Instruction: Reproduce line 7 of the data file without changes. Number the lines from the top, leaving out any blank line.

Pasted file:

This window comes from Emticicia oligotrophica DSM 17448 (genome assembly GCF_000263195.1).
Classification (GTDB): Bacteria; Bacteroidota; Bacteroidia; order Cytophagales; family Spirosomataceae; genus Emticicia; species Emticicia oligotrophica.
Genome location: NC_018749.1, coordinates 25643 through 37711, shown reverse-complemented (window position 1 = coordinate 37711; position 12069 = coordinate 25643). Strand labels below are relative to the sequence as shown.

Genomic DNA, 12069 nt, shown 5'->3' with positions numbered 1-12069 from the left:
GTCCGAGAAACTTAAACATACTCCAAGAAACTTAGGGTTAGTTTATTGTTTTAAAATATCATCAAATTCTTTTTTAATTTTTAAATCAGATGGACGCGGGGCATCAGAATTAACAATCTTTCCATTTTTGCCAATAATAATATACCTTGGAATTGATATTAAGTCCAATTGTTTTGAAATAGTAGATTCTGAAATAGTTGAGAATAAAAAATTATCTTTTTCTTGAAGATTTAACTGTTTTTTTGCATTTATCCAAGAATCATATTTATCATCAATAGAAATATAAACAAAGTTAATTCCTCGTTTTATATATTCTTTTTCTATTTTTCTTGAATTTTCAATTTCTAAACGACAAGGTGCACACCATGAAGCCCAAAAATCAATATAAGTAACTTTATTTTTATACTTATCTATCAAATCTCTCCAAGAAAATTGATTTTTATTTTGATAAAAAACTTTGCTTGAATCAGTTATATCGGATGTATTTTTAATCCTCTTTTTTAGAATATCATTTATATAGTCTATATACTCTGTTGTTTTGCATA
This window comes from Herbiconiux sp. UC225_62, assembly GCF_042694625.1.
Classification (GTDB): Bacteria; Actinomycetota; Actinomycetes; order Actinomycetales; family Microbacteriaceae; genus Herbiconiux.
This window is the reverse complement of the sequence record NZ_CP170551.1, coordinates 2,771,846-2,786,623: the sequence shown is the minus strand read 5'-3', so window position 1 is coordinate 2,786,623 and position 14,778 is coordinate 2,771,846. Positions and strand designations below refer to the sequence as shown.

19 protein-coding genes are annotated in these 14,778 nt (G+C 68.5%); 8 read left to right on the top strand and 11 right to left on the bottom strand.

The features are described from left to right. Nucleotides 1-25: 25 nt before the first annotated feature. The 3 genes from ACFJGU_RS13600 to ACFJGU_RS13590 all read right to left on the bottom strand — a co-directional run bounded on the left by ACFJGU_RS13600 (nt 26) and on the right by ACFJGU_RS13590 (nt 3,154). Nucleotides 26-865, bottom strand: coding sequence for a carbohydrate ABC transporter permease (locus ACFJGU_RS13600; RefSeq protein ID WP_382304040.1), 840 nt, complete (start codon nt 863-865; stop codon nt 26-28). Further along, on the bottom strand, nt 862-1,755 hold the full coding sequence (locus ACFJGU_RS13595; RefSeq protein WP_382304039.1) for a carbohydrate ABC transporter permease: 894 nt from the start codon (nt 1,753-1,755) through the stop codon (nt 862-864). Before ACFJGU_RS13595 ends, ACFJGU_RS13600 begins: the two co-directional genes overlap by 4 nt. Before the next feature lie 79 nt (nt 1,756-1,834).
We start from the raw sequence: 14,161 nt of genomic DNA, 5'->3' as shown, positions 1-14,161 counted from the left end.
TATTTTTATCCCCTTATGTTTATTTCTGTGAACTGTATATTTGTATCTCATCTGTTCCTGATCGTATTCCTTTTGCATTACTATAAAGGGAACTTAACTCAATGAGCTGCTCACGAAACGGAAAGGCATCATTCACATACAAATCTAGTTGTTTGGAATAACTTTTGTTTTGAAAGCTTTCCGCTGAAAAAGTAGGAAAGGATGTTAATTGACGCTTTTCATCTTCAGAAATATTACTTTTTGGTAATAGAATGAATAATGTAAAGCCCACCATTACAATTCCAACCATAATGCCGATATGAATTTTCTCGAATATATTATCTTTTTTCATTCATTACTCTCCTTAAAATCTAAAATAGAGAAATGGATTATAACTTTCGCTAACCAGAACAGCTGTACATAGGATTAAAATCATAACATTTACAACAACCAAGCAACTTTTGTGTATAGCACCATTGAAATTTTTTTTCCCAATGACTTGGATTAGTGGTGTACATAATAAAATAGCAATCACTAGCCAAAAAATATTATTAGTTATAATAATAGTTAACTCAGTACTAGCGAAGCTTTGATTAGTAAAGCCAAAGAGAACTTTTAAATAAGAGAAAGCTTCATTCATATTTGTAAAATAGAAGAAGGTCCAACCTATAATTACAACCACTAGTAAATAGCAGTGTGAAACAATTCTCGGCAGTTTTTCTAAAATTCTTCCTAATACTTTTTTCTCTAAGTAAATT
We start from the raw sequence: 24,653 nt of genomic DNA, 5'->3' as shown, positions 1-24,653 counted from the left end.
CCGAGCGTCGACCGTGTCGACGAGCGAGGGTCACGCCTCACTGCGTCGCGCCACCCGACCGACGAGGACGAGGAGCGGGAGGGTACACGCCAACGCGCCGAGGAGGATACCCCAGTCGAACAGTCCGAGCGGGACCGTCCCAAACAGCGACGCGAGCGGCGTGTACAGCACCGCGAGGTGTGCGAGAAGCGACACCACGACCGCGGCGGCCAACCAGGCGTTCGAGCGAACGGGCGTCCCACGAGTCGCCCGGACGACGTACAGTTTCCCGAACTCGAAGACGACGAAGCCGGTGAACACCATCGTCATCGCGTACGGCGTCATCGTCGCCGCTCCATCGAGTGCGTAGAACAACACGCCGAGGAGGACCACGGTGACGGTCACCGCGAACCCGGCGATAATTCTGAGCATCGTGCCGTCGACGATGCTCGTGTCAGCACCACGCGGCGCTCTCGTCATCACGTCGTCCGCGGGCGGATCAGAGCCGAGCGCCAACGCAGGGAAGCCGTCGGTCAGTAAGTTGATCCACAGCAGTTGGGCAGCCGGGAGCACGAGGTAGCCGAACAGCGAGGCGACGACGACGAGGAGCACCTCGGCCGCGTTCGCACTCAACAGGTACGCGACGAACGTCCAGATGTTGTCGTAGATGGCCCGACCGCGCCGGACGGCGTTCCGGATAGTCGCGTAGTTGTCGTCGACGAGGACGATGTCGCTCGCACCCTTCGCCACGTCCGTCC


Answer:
Classification (GTDB): Bacteria; Actinomycetota; Actinomycetes; order Actinomycetales; family Microbacteriaceae; genus Herbiconiux.